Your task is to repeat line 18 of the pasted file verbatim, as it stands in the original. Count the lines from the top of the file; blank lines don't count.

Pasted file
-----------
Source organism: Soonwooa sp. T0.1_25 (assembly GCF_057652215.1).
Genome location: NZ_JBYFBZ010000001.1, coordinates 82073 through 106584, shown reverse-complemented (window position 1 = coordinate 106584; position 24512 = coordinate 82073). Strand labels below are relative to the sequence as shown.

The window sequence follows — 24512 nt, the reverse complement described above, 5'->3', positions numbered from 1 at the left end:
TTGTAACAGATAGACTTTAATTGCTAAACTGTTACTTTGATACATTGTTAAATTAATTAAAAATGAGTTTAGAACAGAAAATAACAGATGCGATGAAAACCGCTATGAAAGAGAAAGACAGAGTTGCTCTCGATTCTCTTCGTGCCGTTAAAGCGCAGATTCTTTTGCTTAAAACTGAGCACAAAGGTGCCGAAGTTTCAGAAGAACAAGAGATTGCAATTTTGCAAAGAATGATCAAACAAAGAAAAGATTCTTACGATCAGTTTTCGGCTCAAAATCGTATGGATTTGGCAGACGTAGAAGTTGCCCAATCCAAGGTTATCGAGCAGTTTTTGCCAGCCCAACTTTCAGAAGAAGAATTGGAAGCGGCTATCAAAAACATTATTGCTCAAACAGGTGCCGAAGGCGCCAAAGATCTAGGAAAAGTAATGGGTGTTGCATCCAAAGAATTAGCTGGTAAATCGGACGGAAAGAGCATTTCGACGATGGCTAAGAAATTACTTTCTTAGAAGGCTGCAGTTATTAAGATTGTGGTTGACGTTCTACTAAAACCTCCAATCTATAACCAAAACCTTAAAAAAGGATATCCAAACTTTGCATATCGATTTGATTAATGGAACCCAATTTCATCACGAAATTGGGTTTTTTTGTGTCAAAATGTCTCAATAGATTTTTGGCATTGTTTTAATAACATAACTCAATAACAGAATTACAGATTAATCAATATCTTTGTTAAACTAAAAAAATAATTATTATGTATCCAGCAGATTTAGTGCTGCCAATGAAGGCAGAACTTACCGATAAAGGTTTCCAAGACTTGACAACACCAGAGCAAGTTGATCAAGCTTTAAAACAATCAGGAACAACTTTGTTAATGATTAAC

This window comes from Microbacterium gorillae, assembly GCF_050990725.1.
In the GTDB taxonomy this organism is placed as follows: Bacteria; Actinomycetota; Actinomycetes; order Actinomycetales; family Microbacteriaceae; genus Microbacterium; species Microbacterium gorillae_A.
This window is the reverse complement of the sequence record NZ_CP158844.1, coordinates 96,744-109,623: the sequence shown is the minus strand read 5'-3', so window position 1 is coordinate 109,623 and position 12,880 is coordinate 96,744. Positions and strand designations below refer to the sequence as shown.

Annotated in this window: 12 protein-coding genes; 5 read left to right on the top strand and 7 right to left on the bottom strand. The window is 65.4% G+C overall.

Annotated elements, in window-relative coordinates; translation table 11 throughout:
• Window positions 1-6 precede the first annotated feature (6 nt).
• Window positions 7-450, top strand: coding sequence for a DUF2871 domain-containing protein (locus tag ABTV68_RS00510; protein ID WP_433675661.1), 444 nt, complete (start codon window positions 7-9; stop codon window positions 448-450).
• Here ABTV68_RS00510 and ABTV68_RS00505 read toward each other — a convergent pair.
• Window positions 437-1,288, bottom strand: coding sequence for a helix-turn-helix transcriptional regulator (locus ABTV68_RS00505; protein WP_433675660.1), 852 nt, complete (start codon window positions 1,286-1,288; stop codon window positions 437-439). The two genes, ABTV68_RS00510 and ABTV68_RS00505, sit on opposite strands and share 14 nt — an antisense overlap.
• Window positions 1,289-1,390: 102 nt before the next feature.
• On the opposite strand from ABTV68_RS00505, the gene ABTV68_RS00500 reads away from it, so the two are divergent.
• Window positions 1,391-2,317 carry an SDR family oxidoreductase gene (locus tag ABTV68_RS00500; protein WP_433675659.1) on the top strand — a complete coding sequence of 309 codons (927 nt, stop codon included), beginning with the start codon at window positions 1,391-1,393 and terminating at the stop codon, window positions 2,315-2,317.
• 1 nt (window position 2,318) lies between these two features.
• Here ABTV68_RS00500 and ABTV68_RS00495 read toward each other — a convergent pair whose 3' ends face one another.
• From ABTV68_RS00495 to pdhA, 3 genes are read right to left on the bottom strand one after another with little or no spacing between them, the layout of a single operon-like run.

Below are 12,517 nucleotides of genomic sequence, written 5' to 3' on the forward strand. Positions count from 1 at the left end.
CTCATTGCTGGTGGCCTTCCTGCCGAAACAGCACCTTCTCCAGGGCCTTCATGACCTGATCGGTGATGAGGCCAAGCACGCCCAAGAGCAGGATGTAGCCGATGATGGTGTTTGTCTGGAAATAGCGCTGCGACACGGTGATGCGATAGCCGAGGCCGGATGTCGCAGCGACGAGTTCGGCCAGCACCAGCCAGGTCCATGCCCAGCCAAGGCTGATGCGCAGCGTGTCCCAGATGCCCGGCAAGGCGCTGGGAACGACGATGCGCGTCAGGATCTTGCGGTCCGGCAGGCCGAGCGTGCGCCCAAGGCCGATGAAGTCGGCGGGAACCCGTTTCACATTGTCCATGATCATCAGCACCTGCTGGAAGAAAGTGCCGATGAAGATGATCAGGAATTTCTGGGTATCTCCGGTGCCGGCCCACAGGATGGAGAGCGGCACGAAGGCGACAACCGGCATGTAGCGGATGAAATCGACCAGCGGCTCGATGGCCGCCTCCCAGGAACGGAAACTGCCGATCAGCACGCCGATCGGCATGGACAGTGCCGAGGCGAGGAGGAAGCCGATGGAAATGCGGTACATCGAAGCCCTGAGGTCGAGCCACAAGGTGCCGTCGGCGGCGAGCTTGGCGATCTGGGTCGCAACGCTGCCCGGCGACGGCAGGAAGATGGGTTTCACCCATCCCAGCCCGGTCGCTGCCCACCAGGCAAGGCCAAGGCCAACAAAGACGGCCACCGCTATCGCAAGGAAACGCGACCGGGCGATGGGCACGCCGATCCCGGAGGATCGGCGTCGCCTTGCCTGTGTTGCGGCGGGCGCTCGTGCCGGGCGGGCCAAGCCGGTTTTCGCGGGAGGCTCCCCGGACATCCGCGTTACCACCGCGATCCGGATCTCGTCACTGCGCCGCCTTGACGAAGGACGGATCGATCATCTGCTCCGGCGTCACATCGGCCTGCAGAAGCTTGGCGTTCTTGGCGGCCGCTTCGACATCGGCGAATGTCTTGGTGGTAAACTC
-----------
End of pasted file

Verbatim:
• Here ABTV68_RS00500 and ABTV68_RS00495 read toward each other — a convergent pair whose 3' ends face one another.